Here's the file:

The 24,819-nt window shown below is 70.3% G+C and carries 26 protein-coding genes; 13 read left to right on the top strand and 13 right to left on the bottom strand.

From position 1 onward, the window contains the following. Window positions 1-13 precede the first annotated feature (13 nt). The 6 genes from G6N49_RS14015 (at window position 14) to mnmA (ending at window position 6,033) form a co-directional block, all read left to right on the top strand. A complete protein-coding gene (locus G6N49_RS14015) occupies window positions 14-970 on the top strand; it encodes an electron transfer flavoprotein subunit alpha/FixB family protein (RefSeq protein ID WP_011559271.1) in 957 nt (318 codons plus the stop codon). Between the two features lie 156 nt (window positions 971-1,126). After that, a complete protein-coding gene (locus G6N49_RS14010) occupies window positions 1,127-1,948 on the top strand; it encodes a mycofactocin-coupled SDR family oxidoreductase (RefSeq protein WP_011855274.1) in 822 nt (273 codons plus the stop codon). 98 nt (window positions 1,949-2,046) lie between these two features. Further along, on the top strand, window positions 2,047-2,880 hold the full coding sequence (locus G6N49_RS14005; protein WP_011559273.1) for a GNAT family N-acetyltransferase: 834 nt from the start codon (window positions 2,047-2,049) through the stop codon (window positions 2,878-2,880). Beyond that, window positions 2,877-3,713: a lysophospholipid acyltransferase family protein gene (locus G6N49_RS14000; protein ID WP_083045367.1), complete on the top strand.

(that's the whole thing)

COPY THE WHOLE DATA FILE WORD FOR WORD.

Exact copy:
The 24,819-nt window shown below is 70.3% G+C and carries 26 protein-coding genes; 13 read left to right on the top strand and 13 right to left on the bottom strand.

From position 1 onward, the window contains the following. Window positions 1-13 precede the first annotated feature (13 nt). The 6 genes from G6N49_RS14015 (at window position 14) to mnmA (ending at window position 6,033) form a co-directional block, all read left to right on the top strand. A complete protein-coding gene (locus G6N49_RS14015) occupies window positions 14-970 on the top strand; it encodes an electron transfer flavoprotein subunit alpha/FixB family protein (RefSeq protein ID WP_011559271.1) in 957 nt (318 codons plus the stop codon). Between the two features lie 156 nt (window positions 971-1,126). After that, a complete protein-coding gene (locus G6N49_RS14010) occupies window positions 1,127-1,948 on the top strand; it encodes a mycofactocin-coupled SDR family oxidoreductase (RefSeq protein WP_011855274.1) in 822 nt (273 codons plus the stop codon). 98 nt (window positions 1,949-2,046) lie between these two features. Further along, on the top strand, window positions 2,047-2,880 hold the full coding sequence (locus G6N49_RS14005; protein WP_011559273.1) for a GNAT family N-acetyltransferase: 834 nt from the start codon (window positions 2,047-2,049) through the stop codon (window positions 2,878-2,880). Beyond that, window positions 2,877-3,713: a lysophospholipid acyltransferase family protein gene (locus G6N49_RS14000; protein ID WP_083045367.1), complete on the top strand.